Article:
Bell towers and central towers: different uses, different design

When we explain the project for the Sagrada Família, we often say it will have eighteen towers, putting the ones on the façades in the same sack as those in the centre of the Temple. However, although it is true this is the number of towers Gaudí had in his plans, there is a very important difference between the shape and function of the two types.

So, to differentiate between them, we call the ones on the façades bell towers and the central ones, lanterns.

 

BELL TOWERS: FROM SECULAR TO RELIGIOUS USE

The term bell tower is clear; there’s no doubt that it refers to a tower with a bell. Although they can be associated with a clock and the chiming of the hours, churches normally also use them for communication purposes. Today this knowledge has mostly been lost, but people used to know how to interpret the bells, distinguishing, for example, between bells calling parishioners to mass, warning them of danger or tolling for the dead. So, bell towers with ties to the church became much more common that ‘secular’ bell towers.

Large cathedrals normally have one bell tower or sometimes two, one on either side of the main façade. So, why did Gaudí want twelve, six times more?

 

THE APOSTLES AND THE BELL TOWERS

For the Sagrada Família, Gaudí associated the bell towers with the twelve apostles, which is why he put four on each of the three façades. The bell towers grow in height, from the Nativity façade to Passion and Glory, always in groups of four and always symmetrically, getting taller towards the centre, because not all of the apostles are equally important.

Of the twelve apostles, in fact, there are two who became evangelists, John and Matthew. Gaudí dedicated a central tower to each of these two, which are even taller than the ones on the façades.

So, if we don’t count these two evangelists and the traitorous disciple, there were three vacancies to reach the symbolic number twelve, an issue Gaudí resolved by adding Matthias who, according to the Acts of the Apostles in the New Testament, took Judas’ place and Barnabas who the same document says was a disciple with very close ties to the apostles. Gaudí chose them for the shortest towers on the Nativity façade. The last vacancy was covered by Paul, an apostle who didn’t know Jesus directly but who wrote more epistles than any other, setting doctrine. He was a Roman soldier who persecuted the Christians before converting after having a vision of Christ that made him fall off his horse. “Paul, why do you persecute me?”, asked the vision. Paul became such an important apostle that Gaudí put him next to the main entrance, with Peter, considered the first bishop of Rome.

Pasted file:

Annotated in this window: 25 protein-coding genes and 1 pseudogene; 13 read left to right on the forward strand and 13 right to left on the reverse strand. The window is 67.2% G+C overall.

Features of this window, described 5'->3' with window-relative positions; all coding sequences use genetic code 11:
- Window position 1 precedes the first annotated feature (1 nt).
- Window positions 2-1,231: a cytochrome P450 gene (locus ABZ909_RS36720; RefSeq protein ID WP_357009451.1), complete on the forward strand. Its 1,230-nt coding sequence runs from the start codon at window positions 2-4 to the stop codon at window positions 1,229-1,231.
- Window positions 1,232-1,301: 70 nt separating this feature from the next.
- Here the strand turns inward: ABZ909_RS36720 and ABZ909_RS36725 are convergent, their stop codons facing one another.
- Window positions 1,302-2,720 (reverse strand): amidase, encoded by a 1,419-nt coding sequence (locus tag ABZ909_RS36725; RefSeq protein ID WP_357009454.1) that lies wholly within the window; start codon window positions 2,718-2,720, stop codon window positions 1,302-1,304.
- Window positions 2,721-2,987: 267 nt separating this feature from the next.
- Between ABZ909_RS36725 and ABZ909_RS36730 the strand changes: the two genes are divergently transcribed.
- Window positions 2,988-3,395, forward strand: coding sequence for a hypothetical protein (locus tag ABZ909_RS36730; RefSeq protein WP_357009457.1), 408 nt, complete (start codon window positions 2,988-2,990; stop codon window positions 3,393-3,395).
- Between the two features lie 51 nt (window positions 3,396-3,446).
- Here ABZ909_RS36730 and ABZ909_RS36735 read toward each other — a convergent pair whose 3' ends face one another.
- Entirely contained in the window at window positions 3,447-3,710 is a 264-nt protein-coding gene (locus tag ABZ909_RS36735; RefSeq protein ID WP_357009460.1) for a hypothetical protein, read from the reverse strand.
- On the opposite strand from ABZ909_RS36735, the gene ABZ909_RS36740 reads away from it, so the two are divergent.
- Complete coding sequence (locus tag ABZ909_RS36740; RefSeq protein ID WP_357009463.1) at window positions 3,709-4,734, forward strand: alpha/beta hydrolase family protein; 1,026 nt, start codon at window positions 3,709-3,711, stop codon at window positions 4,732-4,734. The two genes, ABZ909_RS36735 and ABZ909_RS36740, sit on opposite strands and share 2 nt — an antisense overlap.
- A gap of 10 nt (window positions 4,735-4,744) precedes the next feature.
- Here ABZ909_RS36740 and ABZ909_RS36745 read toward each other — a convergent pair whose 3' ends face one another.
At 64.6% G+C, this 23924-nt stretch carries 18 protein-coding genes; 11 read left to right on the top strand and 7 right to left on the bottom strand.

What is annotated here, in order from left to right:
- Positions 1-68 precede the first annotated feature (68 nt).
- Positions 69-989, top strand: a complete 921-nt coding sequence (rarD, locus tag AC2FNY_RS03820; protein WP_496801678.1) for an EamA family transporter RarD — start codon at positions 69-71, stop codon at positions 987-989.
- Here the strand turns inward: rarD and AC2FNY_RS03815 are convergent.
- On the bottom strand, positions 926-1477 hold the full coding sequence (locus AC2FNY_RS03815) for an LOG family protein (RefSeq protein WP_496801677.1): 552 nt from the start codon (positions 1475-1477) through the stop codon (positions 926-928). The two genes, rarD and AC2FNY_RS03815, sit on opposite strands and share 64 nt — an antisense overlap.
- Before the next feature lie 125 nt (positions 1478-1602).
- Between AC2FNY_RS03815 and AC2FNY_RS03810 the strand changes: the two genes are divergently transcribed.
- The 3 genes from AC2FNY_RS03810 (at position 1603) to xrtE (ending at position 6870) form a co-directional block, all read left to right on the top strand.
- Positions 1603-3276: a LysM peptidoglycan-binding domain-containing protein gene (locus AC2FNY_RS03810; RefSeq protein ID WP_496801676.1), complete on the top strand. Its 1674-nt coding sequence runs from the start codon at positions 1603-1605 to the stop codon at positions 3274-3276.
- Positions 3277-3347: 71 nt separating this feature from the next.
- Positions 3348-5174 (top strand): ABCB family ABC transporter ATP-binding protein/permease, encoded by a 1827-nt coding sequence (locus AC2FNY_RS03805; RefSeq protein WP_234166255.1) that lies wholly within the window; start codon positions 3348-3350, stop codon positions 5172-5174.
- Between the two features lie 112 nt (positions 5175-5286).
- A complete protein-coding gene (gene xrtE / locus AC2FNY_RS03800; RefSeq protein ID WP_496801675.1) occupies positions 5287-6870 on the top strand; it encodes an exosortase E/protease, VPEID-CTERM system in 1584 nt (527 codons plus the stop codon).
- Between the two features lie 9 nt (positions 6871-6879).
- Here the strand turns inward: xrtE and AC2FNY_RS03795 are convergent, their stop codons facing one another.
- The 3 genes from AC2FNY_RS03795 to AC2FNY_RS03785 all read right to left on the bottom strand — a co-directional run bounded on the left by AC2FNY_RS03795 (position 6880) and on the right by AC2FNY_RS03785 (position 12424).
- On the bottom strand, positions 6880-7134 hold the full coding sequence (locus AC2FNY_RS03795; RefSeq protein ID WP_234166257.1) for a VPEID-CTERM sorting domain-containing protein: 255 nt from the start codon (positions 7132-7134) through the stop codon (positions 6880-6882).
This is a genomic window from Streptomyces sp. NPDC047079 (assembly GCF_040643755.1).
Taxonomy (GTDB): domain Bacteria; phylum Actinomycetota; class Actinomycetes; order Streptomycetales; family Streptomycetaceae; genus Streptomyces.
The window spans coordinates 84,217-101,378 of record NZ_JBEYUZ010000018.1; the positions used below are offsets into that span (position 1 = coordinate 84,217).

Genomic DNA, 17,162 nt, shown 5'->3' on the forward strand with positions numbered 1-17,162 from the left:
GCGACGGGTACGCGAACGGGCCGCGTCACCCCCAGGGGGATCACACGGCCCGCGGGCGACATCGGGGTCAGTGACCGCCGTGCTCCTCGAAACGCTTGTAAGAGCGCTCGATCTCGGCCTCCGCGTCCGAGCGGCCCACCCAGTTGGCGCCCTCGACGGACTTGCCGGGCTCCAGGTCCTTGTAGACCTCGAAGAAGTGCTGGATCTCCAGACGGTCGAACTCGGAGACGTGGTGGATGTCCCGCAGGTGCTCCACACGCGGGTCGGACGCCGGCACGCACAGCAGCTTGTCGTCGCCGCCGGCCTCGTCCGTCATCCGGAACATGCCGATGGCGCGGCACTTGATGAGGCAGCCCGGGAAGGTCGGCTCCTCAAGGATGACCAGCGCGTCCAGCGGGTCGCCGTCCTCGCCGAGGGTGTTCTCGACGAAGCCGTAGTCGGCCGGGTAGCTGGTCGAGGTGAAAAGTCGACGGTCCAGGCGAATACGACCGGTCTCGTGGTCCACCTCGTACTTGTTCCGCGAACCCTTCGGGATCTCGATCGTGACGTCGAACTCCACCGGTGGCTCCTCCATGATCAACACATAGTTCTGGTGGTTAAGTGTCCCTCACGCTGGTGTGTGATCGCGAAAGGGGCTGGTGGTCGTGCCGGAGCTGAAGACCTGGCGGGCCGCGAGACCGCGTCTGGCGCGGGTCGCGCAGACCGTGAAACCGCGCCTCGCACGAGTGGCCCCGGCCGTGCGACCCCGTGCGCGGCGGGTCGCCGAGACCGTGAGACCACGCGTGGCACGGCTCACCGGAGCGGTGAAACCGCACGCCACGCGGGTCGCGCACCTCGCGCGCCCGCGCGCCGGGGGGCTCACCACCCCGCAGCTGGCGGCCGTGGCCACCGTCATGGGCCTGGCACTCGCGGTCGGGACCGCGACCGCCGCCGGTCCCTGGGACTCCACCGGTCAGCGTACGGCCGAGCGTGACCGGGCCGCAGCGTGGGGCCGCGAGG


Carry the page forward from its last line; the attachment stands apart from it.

LANTERNS: LETTING LIGHT IN FROM ABOVE

The word lantern, with this meaning, is less commonly known, however. It refers to an architectural element that brings height to the central space inside a temple, while at the same time letting light in from above through its windows. They are normally located over the crossing of the main nave and transept, letting light into the heart of the Temple not only as a symbol but also to better illuminate this part of the church, which would be very dark otherwise as it is far from the façades, where the windows are normally located.

They tend to have an octagonal floor plan, as the octagon is the transition between the square and the circle, the two geometric shapes found where it is located: the intersection of the two rectangles that make up the cross floor plan forms a square and the semi-spheres of the domes often have a circular base.

Normally, cathedrals have only one lantern, located over the crossing, but for the Sagrada Família Gaudí also multiplied this by six. So, the Basilica has six central lanterns.

 

 

ABAT-SONS: WHAT MAKES A DIFFERENCE

Many bell towers had tilted wooden slats in the openings to direct the sound downwards, known as abat-sons in France. As form follows function, at the Sagrada Família these pieces are made of stone and their presence is so important that they give the towers at the Sagrada Família their characteristic shape. It is these old towers that will become bell towers as soon as the Temple is complete and its voice can be heard, as Gaudí used to say in referring to the sound of the bells, produced by a carillon and not a recording of this instrument, as it is now.

These abat-sons are the big difference between the two types of towers: the bell towers have them and the central lanterns don’t.

This is why the central lanterns won’t have the same recognisable shape as the towers we see today. The lanterns capture sunlight and ennoble the Temple, and Gaudí left writings explaining that the sacristy domes, for which he left a highly detailed model, should be used as the model for these towers. This way, instead of the abat-sons, they will have triangular windows and be much taller and thinner than the sacristy, as the model has been significantly stretched vertically to reach the height established in the various profiles of the project drawn by Gaudí himself and his collaborators.

 

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